This is a guest post authored by Amanda Imasaka. She is a Tokyo-based writer specializing in ICT and high technology.
The Tokyo Metropolitan Government (TMG) held “Invest Tokyo Seminar Winter 2017,” headlined by Tokyo Governor Yuriko Koike, on the 25th of this month at the Japan External Trade Organization (JETRO) headquarters. Their message was strong and clear: create a “New Tokyo,” attract foreign companies and entrepreneurs (especially those from IoT, AI, and FinTech– the so-called 4th Industrial Revolution-driven sectors), lead the world in business.
Over four years the government will construct a new Tokyo by putting, using a term coined by Governor Koike, “Citizens First.” Their goal is to create a diverse city where everyone can live peacefully in a sustainable Tokyo capable of continuous growth, which is congruent to also making it a smart city. She listed a number of challenges they are set to tackle, such as increasing Tokyo’s GDP and the number of inbound tourists, while also outlining her FIRST strategy for growth: Finance-Innovation-Rise-Success-Technology. With her commitment to, “no more NATO (No-Action-Talk-Only) meetings,” she seems poised to make this happen, although this comment was made as the lead-in to a brief introduction of the Advisory Panel for Global Financial City Tokyo, which is set to discuss how to revitalize Tokyo’s financial sector for a year and then compile a report.
To lead the world in business, the TMG plans to make Tokyo “Asia’s Top Global Financial City,” and they are hoping foreign financial firms will help them accomplish this, more specifically 40 foreign financial firms between 2017 and 2020. As of now they plan to offer services, such as free consulting, an accelerator program, a financial one-stop support service to provide information on the laws and regulations, as well as publish an English handbook by April of next year. And in true omotenashi style they have even thought of support for foreign families, with plans to build an international school directly attached to Tokyo station (with the area around marked as the main hub for financial talent, and home to both the Tokyo Stock Exchange and the Bank of Japan) and the easing of restrictions on foreign doctors practicing in The National Strategic Special Zone (previously they were only allowed to treat patients from their own country).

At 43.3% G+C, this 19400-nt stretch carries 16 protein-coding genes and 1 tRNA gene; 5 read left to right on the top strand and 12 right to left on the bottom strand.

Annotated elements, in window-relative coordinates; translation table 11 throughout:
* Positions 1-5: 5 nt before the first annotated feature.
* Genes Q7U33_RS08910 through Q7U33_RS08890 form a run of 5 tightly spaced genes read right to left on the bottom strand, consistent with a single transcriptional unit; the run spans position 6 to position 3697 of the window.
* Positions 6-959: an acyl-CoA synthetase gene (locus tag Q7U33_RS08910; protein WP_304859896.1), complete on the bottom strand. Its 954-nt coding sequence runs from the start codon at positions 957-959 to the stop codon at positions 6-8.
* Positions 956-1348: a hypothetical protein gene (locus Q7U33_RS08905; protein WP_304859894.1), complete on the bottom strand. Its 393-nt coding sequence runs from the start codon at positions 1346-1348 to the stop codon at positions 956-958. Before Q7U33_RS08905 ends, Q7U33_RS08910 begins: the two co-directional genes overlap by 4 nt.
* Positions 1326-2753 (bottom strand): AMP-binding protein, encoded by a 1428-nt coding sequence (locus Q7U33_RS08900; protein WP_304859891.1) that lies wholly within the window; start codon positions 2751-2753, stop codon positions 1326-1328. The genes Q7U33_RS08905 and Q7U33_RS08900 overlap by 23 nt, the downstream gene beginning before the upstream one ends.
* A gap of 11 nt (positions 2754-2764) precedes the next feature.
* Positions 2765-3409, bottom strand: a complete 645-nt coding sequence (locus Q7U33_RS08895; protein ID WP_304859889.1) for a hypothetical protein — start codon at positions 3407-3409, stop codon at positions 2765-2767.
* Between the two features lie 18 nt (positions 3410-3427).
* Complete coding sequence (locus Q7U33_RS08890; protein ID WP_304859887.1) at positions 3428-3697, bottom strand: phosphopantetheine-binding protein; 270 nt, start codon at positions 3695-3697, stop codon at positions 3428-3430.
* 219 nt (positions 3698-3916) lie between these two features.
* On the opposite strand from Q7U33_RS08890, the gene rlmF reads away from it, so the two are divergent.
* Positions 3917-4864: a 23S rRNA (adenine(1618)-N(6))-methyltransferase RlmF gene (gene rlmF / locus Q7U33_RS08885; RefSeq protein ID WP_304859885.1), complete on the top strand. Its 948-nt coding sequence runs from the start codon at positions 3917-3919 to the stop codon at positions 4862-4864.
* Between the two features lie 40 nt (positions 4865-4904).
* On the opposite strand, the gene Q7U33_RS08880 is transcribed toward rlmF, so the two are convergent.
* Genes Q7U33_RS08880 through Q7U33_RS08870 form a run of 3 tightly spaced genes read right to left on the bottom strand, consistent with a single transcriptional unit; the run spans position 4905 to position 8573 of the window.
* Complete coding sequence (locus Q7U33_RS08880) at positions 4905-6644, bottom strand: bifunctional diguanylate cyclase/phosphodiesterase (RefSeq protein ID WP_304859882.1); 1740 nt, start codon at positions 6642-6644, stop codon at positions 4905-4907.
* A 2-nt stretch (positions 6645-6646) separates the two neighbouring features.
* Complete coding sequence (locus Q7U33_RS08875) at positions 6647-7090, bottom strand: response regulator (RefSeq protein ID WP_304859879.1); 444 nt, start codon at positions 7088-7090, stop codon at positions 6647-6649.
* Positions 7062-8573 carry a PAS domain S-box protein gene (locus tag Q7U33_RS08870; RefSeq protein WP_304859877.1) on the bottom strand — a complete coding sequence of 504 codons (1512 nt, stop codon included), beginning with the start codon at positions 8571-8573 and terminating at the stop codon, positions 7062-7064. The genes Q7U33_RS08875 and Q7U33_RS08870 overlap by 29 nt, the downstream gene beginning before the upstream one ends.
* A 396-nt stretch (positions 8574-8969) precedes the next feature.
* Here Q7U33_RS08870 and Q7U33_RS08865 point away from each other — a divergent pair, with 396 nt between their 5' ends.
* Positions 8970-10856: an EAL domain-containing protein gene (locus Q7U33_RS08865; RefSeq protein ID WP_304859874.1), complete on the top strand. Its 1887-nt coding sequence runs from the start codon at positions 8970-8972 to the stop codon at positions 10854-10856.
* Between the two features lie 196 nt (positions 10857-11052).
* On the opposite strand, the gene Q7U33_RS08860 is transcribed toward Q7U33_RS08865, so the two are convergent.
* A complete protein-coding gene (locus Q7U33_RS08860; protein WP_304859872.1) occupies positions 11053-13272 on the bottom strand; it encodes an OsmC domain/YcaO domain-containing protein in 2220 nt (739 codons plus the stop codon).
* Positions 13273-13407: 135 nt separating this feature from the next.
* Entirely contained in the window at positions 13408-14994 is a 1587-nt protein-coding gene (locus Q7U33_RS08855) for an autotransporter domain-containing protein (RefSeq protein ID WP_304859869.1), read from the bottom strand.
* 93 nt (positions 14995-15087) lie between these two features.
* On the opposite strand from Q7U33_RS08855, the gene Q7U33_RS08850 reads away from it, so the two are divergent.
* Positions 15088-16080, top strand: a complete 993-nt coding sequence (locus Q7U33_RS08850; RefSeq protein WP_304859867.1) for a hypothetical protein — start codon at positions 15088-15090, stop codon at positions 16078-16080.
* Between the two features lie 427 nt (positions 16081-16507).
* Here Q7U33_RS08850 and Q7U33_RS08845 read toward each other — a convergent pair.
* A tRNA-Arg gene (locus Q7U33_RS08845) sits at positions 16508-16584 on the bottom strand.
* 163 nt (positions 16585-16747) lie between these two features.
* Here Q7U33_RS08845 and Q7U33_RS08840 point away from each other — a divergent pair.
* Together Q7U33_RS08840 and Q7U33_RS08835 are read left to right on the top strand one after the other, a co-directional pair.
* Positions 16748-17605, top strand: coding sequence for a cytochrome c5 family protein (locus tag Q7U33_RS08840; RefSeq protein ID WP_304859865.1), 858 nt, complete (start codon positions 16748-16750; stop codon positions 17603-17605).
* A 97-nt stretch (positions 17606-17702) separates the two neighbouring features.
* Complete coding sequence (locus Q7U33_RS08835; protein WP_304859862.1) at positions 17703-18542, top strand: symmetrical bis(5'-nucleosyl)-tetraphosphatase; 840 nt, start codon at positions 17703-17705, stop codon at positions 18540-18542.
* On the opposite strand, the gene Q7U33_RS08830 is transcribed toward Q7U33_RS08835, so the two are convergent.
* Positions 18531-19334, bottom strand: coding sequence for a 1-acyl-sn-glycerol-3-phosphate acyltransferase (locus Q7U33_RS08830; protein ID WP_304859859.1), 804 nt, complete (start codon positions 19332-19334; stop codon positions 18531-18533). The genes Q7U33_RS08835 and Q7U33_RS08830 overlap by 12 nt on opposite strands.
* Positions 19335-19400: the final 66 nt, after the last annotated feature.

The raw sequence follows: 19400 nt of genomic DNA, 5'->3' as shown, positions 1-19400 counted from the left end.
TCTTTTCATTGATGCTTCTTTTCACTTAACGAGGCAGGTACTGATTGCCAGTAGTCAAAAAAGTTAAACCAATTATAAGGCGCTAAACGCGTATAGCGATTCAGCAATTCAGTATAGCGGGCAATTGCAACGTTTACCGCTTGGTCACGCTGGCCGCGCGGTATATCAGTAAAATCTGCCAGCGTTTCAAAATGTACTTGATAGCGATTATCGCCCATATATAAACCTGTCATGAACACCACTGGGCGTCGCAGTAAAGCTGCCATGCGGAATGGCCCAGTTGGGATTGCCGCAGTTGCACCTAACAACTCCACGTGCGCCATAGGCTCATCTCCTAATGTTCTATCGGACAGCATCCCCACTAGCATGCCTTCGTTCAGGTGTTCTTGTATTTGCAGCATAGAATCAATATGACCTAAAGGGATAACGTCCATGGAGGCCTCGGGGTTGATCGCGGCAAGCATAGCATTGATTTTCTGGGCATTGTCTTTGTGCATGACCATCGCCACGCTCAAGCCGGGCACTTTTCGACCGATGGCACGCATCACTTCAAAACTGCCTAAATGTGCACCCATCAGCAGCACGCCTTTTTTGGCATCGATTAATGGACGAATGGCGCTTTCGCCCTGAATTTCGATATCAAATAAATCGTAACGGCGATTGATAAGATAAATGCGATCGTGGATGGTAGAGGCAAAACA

Foreign companies/entrepreneurs looking to set up shop in the various special zones could reap benefits along the lines of tax incentives, quicker immigration processes, subsidies and low interest loans, among others. Additionally, in an effort to attract another 40 companies involved in IoT and AI, the TMG has pledged to create desks in major cities around the world to establish communication with local hub organizations, as well as boost matching services between foreign companies and Tokyo-based firms. The TMG had previously established Tokyo One-Stop Business Establishment Center (TOSBEC), the Business Development Center TOKYO (BDCT), and the Tokyo Employment Consultation Center (TECC), who together offer full support to anyone looking to establish a business in Tokyo.
Governor Koike and the TMG provided a wealth of information on why Tokyo should be attractive to foreign companies and entrepreneurs, especially those from the healthcare, ICT, and environmental sectors. To give some examples, Tokyo ranks number 1 in terms of urban population, and ranks third on The Mori Memorial Foundation’s ranking of livability (safety, security, etc.). It boasts the world’s 3rd largest healthcare market due to the increasing population of elderly citizens, and after the devastating effects of the 2011 earthquake and tsunami there continues to be a demand for safe, stable, efficient energy infrastructure. Finally, with the upcoming Olympics and Paralympics it is estimated that the ICT market will expand to nearly USD130 billion by 2019.
Both the Parliamentary Vice-Minister of Economy, Trade, and Industry, Mr. Toshinao Nakagawa, and the Chairman CEO of JETRO, Mr. Hiroyuki Ishige, summed up the TMG’s plans for Tokyo by expressing the hope of making it, “the world’s easiest city to do business in.”